The mixing process started with the blending of the OPC and ne aggregate for
1 min and was followed with the addition of water and further mixing for 3 min.
Each of the mortar mixtures was cast in three 50 mm dia.  100 mm cylindrical
specimens for a compression test and, at the same time, two 100 mm

dia.  200 mm cylindrical specimens for the test of chloride ingress. After casting,
all specimens were covered with a plastic waterproof sheet for 24 h. Subsequently,
they were demoulded and cured in a water tank at 20 2 C.
At the age of 28 days, the 50 mm dia.  100 mm cylindrical specimens were
tested in compression using a 500 kN capacity universal testing machine. The loading speed was constant at 0.2 N/mm2/s according to JSCE-G 505 [28].
At the age of 7 days, the 100 mm dia.  200 mm cylindrical specimens were
prepared for the one dimensional ingress of chloride as follows. They were cut into
150 mm height with the 50 mm top end discarded to eliminate the inuence of segregation. After they were allowed to dry in a room condition at 20 2 C and R.H.
65 5% for 24 h, they were epoxy coated leaving only one sawn surface free of coating and were proceeded to dry the epoxy resin for additional 24 h. Then, they were
fully immersed in a 5.0 wt.% NaCl solution in hermetic tanks at 20 2 C as shown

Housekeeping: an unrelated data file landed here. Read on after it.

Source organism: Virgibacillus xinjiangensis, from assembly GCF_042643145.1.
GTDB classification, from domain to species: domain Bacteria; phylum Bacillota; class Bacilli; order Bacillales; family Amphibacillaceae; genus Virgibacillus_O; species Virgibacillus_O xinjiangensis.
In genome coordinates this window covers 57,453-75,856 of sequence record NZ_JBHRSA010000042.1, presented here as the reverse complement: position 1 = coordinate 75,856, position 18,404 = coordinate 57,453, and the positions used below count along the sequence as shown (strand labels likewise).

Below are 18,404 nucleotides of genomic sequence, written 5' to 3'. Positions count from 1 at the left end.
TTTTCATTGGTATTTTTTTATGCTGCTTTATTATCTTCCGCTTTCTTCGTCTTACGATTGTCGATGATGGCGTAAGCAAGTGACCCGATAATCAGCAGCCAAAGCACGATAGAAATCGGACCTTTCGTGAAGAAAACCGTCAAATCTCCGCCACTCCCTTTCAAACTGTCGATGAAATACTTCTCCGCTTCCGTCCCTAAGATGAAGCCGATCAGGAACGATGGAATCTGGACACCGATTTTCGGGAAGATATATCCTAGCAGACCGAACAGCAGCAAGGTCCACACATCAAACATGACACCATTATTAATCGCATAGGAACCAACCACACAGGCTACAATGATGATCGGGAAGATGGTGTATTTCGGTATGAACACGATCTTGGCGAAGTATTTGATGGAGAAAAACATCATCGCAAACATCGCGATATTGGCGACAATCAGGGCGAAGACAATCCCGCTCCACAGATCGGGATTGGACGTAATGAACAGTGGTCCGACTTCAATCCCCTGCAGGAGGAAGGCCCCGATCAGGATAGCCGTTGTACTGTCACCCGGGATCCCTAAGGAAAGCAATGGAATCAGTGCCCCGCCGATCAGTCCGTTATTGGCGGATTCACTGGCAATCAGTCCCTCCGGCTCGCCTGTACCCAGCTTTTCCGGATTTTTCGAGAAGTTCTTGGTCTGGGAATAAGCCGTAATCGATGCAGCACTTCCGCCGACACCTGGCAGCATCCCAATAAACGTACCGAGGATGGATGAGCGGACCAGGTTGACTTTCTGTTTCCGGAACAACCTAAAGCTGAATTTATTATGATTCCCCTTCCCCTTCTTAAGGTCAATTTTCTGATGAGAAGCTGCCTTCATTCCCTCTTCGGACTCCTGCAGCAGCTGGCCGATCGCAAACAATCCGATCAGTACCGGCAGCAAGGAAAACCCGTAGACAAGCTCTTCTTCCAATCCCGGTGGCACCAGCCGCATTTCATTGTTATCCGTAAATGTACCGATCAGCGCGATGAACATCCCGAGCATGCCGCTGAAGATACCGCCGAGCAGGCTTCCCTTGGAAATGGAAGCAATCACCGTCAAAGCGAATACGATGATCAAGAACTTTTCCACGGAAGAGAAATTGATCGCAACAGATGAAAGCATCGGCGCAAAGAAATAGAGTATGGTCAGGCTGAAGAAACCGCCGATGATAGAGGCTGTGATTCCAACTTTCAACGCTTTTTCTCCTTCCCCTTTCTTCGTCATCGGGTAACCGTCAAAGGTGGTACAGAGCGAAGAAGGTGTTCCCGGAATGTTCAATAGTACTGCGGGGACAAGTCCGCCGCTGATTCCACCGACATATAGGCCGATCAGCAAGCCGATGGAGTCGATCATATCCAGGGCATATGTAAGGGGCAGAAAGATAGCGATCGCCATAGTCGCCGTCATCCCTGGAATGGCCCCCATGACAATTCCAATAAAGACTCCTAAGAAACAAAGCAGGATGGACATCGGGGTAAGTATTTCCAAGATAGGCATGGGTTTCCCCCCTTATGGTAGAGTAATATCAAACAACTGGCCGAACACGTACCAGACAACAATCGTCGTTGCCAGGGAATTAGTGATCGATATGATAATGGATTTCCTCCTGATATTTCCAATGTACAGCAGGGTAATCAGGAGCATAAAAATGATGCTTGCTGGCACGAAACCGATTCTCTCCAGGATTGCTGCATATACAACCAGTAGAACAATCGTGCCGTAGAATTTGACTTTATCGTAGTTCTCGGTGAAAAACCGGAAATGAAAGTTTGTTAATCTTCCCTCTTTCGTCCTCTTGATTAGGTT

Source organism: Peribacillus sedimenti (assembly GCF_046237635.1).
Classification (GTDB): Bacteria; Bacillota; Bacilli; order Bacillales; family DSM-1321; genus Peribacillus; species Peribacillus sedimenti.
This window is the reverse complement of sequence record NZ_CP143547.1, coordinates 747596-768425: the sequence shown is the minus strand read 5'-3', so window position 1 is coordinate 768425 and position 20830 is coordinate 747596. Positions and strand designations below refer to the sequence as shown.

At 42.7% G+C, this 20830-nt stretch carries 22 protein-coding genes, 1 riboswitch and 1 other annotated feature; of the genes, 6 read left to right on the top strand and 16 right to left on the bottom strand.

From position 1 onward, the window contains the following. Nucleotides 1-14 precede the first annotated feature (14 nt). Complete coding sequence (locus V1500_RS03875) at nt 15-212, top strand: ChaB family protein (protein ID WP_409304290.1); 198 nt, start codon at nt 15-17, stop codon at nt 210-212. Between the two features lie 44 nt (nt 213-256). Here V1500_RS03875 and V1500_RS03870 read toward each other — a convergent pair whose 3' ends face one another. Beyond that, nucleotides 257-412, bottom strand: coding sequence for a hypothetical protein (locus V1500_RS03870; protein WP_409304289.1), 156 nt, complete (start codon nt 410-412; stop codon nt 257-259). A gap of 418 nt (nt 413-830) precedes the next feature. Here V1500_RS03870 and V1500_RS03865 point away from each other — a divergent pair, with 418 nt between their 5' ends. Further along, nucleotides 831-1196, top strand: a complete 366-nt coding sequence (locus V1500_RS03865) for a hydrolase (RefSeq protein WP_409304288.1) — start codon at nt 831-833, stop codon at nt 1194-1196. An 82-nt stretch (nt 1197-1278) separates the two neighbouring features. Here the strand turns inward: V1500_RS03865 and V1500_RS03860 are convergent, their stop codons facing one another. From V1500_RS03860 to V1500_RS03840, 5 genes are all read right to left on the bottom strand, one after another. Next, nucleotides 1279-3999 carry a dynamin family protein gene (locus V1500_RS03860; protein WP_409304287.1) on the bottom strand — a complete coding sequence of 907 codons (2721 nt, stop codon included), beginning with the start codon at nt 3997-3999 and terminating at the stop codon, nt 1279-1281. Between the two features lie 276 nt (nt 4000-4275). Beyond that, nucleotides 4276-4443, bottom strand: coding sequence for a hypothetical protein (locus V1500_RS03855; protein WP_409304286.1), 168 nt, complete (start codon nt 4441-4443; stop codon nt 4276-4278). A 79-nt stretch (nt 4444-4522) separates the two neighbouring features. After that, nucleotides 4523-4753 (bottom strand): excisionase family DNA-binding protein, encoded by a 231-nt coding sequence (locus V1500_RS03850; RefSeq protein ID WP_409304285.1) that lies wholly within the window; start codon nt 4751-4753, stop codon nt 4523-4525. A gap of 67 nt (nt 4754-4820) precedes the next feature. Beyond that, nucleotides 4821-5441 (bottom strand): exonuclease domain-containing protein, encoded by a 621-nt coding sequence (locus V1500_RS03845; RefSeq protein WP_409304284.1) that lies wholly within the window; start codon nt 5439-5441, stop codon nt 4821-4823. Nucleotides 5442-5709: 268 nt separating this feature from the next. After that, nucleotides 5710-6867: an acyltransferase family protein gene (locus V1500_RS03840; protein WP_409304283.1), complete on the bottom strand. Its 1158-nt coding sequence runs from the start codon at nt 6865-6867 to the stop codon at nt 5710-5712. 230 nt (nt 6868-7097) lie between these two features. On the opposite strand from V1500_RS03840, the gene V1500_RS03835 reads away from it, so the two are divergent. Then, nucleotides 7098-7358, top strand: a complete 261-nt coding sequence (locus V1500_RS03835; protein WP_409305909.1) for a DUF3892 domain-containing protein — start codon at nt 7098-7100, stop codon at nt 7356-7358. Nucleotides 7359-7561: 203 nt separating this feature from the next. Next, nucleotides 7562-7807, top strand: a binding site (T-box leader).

in Fig. 4 for 24 weeks. After the immersion was completed, one of the two 100 mm
dia. (200 mm cylindrical specimens was examined with a silver nitrate spray method whereas another was followed with the EPMA method.

(a)

(d)

(b)

(e)

(c)

(f)

Fig. 10. Area analysis of the chloride concentration distribution by EPMA, (a) CWA mortar (W/C = 0.4); (b) CWA mortar (W/C = 0.5); (c) CWA mortar (W/C = 0.6); (d) RS
mortar (W/C = 0.4); (e) RS mortar (W/C = 0.5); and (f) RS mortar (W/C = 0.6).

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H. Higashiyama et al. / Construction and Building Materials 40 (2013) 10211028

3.2. Chloride penetration depth and concentration


One example of the freshly split surface showing the white silver chloride precipitation after sprayed with a 0.1 N silver nitrate
solution is presented in Fig. 5. In this gure, the bottom side of
specimen is the exposed surface. The chloride penetration depths
measured for all mixtures are shown in Fig. 9. The chloride penetration depth is an averaged of the depths measured at three points
shown in Fig. 5. From the results in Fig. 9, at all W/C ratios, the
chloride penetration depth of the CWA mortar is less than that of
the RS mortar. The more effectiveness of the CWA mortar is observed especially when the W/C ratio is lower.
By using the EPMA method, the 25  60 mm cross sectional
area of the EPMA specimens was analyzed. The EPMA analysis resulted in the distribution of chloride concentration as shown in